I’ve regularly blogged about Suricata, Logstash and Elasticsearch. Shoot, I’ve built multiple successful commercial tools using that technical stack. The thing that made us successful wasn’t the tech, but it was how we used the tech to solve a problem that our customers had at that moment in time.
Now it’s time for me to share the secret on how to do it.
Ok, not a secret at all. If you google, you can figure it out.
With this podcast, I want to introduce the topic to put some context around why those tools are the right tools.
I want to evangelize the idea of EVERYONE monitoring your home or work network with basic rules from places like Emerging Threats. It’s free, and it’s invaluable to finding/stopping malware/viruses on your network. Do it now!
How often do you have a backup plan for when something goes wrong?
The group I’m working with went downtown Richmond today and had a blast on the Segway Tour. Segways are like motorized mountain bikes/scooters and therefore, are a ton of fun.
When getting ‘trained’ for Segway operation, the guide taught us about what to do if the Segway just acted stupidly, beeped incessantly, vibrated without stopping, fell over, etc. It made me start to wonder about logistics.
It was the second time that day the thought of drastically changing plans came to mind…. ok, maybe the 3rd now that I think about it more.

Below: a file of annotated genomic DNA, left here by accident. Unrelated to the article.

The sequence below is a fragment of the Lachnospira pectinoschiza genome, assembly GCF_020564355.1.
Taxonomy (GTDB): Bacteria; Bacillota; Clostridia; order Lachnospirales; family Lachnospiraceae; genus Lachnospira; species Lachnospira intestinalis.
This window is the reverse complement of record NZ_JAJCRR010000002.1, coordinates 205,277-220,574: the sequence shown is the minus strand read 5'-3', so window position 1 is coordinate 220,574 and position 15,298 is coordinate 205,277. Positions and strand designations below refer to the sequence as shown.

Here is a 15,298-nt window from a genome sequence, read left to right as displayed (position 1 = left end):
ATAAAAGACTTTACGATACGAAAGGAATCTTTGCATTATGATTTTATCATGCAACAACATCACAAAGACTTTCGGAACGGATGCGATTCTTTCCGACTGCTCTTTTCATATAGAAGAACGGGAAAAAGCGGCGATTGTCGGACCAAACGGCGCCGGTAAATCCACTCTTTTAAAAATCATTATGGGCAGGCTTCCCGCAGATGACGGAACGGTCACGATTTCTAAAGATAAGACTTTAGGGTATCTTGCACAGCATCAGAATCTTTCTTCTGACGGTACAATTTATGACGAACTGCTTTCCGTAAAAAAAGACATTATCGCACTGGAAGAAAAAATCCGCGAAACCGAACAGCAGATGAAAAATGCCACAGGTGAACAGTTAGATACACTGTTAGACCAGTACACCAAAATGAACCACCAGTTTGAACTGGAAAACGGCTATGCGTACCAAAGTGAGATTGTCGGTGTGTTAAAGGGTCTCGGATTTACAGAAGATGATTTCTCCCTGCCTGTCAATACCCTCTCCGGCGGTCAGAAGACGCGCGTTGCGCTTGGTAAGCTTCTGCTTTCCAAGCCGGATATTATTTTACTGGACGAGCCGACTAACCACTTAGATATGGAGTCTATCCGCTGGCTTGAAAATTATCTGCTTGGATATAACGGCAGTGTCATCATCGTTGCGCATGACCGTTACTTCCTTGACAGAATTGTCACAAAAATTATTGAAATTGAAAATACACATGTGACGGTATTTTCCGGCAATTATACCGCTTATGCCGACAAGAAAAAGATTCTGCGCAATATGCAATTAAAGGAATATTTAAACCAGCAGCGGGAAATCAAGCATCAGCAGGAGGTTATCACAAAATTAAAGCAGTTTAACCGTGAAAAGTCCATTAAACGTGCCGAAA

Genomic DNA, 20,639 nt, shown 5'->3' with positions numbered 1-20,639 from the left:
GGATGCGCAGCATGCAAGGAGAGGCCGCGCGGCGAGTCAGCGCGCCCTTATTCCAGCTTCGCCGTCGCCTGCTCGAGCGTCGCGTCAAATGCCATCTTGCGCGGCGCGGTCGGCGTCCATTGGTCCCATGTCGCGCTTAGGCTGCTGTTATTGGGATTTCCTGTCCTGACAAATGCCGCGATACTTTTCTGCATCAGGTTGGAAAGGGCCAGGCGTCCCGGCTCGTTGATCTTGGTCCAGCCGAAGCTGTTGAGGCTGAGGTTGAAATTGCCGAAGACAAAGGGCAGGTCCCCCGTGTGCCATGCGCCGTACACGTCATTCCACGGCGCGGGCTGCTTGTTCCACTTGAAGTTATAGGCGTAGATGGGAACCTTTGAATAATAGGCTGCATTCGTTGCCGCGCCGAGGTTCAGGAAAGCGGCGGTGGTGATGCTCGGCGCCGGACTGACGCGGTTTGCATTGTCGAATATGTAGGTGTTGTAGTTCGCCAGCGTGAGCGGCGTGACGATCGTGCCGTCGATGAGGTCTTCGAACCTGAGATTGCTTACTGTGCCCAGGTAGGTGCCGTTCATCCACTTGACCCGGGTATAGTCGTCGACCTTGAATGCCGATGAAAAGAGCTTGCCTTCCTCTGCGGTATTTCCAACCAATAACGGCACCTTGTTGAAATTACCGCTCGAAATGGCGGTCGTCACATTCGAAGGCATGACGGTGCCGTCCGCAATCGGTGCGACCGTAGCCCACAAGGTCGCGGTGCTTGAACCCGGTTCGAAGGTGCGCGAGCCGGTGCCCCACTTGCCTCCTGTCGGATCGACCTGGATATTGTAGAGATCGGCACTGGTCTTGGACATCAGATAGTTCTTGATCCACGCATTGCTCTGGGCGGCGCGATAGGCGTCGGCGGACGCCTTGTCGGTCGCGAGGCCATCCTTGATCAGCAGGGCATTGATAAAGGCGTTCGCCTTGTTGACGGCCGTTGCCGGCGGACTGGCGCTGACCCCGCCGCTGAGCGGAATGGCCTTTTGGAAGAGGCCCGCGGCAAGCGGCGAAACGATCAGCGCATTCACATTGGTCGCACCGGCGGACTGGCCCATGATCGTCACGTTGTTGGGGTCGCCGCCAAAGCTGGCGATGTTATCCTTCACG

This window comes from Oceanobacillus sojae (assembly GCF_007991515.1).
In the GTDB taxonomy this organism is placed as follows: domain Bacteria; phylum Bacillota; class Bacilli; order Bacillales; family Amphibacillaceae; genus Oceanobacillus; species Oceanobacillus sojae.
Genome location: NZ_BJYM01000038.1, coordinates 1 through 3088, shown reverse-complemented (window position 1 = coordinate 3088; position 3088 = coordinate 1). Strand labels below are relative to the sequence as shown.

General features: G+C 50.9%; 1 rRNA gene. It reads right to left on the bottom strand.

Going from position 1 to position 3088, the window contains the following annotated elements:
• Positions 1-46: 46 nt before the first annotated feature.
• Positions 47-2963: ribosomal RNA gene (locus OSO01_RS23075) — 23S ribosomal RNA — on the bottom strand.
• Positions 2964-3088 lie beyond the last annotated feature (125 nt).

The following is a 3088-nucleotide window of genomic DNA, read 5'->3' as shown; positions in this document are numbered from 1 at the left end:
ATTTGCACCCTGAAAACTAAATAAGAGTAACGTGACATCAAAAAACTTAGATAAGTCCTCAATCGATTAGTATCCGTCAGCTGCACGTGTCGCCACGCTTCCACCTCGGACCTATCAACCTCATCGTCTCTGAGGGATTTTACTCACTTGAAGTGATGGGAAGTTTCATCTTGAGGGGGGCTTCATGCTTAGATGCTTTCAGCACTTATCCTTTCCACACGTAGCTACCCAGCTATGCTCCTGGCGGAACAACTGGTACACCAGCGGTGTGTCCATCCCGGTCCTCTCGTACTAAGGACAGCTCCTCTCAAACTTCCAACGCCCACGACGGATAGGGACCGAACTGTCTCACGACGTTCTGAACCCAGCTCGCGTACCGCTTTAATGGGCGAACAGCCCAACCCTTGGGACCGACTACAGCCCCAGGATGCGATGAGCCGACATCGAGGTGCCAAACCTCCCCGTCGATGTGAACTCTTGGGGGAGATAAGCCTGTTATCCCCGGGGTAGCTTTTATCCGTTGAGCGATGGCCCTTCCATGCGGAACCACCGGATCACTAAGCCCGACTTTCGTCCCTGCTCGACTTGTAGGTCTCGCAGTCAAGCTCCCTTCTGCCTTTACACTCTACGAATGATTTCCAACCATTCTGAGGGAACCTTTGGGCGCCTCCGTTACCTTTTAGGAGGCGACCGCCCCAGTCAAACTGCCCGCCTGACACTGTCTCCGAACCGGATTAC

I try not to make a habit of thinking about the ‘what if’ or the potential negatives of a situation, but, it is always good to have a backup plan if something goes wrong.
Suricata is a fantastic IDS, and can be used as an IPS
Intrusion Detection System
Intrusion Prevention System
The challenge with making it an IPS, comes with the false positives. I’ve spent countless hours troubleshooting IDS rules that come from external intelligence. This is not a knock on Suricata, this is not a knock on shared threat intelligence, they’re both critical components of a mature cybersecurity system.
A few critical points of validating your threat intelligence before throwing it into an IPS:
Make sure it’s not google.com
No private IP addresses
10.0.0.0/8 IP addresses: 10.0.0.0 — 10.255.255.255
172.16.0.0/12 IP addresses: 172.16.0.0 — 172.31.255.255
192.168.0.0/16 IP addresses: 192.168.0.0 – 192.168.255.255
Watch out for IP addresses in general (WHAT?!), especially when they’re owned in a share host (Google, Azure, AWS).. those IPs get recycled SO frequently
Watch out for CDNs. Specific URLs are fine, but domains that are CDN (cdn.whatevr.com, etc), or anything related to cloud front, that isn’t a specific url, isn’t good.
Prefer host names over IPs, but, make sure URLs are better.
This is another exciting podcast for the Decoder’s Ring series!
My friend Kent Brake joined me with a wealth of knowledge around cybersecurity and a few tools we can use to get a new network and host-based system monitoring.
Kent’s a seasons security architect and is currently working as a Solutions Architect for a company that you probably know.
In this podcast, we talk about how to start building a network security solution. We discuss Bro, Suricata, Elasticsearch, Greylog, Splunk and all kinds of fun stuff you can use to create a new monitoring system.